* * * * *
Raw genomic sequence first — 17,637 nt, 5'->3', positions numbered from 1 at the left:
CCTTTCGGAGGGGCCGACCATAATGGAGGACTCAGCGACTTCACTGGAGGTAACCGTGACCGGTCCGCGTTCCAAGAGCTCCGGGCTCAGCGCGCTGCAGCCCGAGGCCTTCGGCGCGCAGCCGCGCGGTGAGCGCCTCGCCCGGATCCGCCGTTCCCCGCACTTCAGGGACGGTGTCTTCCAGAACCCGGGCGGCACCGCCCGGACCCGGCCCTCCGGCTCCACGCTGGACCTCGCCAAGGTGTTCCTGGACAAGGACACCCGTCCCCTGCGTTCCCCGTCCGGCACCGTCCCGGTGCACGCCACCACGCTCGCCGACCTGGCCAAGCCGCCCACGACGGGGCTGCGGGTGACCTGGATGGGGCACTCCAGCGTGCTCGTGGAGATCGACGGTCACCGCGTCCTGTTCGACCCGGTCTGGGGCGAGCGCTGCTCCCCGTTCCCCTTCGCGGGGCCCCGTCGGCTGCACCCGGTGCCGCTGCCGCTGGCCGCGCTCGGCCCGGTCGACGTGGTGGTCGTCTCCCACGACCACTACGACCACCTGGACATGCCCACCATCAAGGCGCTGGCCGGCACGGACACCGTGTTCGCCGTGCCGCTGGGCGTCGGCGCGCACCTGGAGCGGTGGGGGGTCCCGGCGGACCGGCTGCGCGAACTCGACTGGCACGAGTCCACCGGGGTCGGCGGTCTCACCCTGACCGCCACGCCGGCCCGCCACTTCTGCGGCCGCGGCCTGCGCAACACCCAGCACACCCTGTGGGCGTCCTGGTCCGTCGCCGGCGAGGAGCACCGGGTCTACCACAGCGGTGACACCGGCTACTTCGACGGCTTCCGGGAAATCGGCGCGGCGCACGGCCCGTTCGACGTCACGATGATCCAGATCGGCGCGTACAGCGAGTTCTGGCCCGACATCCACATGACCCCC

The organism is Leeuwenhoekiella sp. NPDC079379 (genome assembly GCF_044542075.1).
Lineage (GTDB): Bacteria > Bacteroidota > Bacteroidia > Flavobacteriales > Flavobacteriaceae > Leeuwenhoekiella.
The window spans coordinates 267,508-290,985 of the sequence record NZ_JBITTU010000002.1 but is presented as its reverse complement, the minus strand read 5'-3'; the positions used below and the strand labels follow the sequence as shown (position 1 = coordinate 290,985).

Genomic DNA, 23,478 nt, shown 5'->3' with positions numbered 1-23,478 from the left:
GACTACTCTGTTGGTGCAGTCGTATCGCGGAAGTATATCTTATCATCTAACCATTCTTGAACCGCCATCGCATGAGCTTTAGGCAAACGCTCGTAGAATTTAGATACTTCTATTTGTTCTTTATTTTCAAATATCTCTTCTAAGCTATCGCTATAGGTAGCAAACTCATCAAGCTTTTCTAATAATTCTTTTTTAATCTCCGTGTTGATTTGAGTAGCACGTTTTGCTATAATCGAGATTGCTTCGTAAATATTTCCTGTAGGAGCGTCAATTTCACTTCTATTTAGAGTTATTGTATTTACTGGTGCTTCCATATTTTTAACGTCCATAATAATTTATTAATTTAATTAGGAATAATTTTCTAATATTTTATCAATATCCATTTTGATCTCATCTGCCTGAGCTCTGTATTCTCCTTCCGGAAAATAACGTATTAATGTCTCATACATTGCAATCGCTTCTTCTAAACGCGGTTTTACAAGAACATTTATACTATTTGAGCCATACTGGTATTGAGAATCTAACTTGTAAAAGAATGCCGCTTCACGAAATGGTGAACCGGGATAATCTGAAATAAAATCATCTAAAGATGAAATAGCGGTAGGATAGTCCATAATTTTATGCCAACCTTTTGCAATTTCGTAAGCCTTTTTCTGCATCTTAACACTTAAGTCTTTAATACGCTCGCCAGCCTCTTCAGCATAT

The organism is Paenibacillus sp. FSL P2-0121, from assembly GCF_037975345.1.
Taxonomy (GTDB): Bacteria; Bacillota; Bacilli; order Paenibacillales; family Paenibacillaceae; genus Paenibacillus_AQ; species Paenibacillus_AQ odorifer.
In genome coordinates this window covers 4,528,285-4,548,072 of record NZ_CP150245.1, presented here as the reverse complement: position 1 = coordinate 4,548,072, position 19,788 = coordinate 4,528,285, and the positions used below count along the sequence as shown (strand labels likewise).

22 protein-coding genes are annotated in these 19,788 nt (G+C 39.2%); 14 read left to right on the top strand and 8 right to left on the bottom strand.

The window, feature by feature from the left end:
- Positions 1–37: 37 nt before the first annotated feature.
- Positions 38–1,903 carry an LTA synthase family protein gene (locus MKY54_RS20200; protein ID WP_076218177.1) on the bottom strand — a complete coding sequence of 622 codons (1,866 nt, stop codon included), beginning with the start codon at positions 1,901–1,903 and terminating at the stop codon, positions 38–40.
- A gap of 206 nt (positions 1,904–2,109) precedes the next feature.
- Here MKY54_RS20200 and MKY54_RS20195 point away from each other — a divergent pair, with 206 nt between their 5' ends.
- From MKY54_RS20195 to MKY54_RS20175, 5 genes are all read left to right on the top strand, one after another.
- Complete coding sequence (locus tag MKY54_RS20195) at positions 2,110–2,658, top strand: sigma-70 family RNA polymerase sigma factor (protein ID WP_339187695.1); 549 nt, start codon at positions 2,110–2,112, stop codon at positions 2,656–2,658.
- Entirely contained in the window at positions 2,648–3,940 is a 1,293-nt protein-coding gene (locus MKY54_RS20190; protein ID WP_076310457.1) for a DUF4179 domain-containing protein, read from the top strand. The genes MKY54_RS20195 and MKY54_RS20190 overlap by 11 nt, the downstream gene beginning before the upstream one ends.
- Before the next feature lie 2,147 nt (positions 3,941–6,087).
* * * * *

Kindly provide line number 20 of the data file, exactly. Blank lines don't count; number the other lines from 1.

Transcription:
- Before the next feature lie 2,147 nt (positions 3,941–6,087).